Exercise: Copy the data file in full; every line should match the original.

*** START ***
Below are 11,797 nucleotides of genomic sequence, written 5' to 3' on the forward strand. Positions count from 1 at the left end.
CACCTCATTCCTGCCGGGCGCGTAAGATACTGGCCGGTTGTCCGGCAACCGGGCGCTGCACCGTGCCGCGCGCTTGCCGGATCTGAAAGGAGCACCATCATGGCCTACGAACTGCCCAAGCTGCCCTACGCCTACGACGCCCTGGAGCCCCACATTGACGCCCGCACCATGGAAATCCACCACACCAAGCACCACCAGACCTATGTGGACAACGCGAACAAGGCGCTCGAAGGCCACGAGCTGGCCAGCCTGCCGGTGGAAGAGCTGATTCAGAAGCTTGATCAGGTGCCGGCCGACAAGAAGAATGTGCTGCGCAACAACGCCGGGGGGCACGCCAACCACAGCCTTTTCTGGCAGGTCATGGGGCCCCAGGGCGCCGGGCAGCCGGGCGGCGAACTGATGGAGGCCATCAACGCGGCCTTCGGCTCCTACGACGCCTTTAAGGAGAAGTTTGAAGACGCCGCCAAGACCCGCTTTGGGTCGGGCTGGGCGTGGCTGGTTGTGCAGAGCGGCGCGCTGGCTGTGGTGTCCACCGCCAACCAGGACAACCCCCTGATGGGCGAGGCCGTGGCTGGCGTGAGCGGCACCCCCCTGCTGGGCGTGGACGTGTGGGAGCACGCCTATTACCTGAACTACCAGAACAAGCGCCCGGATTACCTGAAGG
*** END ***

Below are 11,797 nucleotides of genomic sequence, written 5' to 3' on the forward strand. Positions count from 1 at the left end.
CACCTCATTCCTGCCGGGCGCGTAAGATACTGGCCGGTTGTCCGGCAACCGGGCGCTGCACCGTGCCGCGCGCTTGCCGGATCTGAAAGGAGCACCATCATGGCCTACGAACTGCCCAAGCTGCCCTACGCCTACGACGCCCTGGAGCCCCACATTGACGCCCGCACCATGGAAATCCACCACACCAAGCACCACCAGACCTATGTGGACAACGCGAACAAGGCGCTCGAAGGCCACGAGCTGGCCAGCCTGCCGGTGGAAGAGCTGATTCAGAAGCTTGATCAGGTGCCGGCCGACAAGAAGAATGTGCTGCGCAACAACGCCGGGGGGCACGCCAACCACAGCCTTTTCTGGCAGGTCATGGGGCCCCAGGGCGCCGGGCAGCCGGGCGGCGAACTGATGGAGGCCATCAACGCGGCCTTCGGCTCCTACGACGCCTTTAAGGAGAAGTTTGAAGACGCCGCCAAGACCCGCTTTGGGTCGGGCTGGGCGTGGCTGGTTGTGCAGAGCGGCGCGCTGGCTGTGGTGTCCACCGCCAACCAGGACAACCCCCTGATGGGCGAGGCCGTGGCTGGCGTGAGCGGCACCCCCCTGCTGGGCGTGGACGTGTGGGAGCACGCCTATTACCTGAACTACCAGAACAAGCGCCCGGATTACCTGAAGG